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BCAE Trains 50 Ebola Contact Tracers

first_imgA locally based non-governmental organization, under the banner Bomi Citizens Against Ebola (BCAE), has trained 50 community-based health practitioners in Tubmanburg, Bomi County as Ebola contact tracers.The training was intended to deploy health workers in four districts in Bomi to trace the contacts Ebola-infected persons.The program, held recently in the county, brought together local government officials, district commissioners, chiefs and traditional leaders to find amicable solution to eradicate the disease from the country.Communities which took part in the training workshop included  Klay, Singe, Duwein and Suehn- Mecca districts,  It was facilitated by experts from the World Health Organization, Centers for Disease Control and the Ministry of Health and Social Welfare.The CDC’s Dr. Neil Vora said the team is in Liberia to work with the national government and local counties’ health-based organizations, such as the BCAE, to help kick Ebola out of the country.Dr. Vora noted that the training was important because it was the kind of approaches that other countries used to defeat the deadly disease.Also, WHO expert, Dr. Richard Luce, used the occasion to encourage the trainees to take the opportunity seriously and go back in their respective communities to sensitive people on the dangerous of virus as well as helping them to keep on the safe side.Dr. Luce also emphasized the need for traditional leaders and local leaders to lead the fight against Ebola.At the same time, BCAE used  the occasion to launch the Bomi Citizens Against Ebola in the county to help eradicate the disease. Launching the program, Assistant Health Minister for Vital Statistics, Mr. Samford Wesseh, lauded the organization for the initiative.Minister Wesseh told the audience that government is ready to work with any county or organization that will take the Ebola fight very seriously.He then called on Liberians not to relent until Liberia is free of Ebola.According to him, “Bomi could never be free of Ebola, until the whole of Liberia is free of the disease.”In addition, the Commissioner of Duwein District, Folley Siryon, acknowledged BCAE for the opportunity by training the first Ebola contact tracers in the county.Commissioner Siryon promised to work with other district commissioners in the county to fight the disease.BCAE is an organization of concerned citizens founded to help the Bomi County Ebola Task Force and Health Team in the fight against the Ebola disease.Share this:Click to share on Twitter (Opens in new window)Click to share on Facebook (Opens in new window)last_img read more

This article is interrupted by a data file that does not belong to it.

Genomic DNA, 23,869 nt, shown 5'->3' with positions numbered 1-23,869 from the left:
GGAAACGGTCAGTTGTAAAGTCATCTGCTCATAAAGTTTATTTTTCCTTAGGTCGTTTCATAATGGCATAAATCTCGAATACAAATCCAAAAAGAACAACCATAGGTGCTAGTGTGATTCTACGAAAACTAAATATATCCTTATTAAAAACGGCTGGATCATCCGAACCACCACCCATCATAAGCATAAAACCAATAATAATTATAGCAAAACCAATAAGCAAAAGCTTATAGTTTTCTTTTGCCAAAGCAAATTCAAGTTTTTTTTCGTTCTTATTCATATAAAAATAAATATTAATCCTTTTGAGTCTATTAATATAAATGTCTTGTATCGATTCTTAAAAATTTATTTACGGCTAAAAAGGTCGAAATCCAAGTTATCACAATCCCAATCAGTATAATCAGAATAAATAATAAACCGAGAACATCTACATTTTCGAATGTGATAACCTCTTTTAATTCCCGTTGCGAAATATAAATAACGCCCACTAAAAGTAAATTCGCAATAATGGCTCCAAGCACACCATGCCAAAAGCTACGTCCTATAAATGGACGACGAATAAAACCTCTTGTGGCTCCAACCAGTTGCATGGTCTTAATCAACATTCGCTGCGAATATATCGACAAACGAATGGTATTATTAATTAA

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Who Are the Motorcyclists?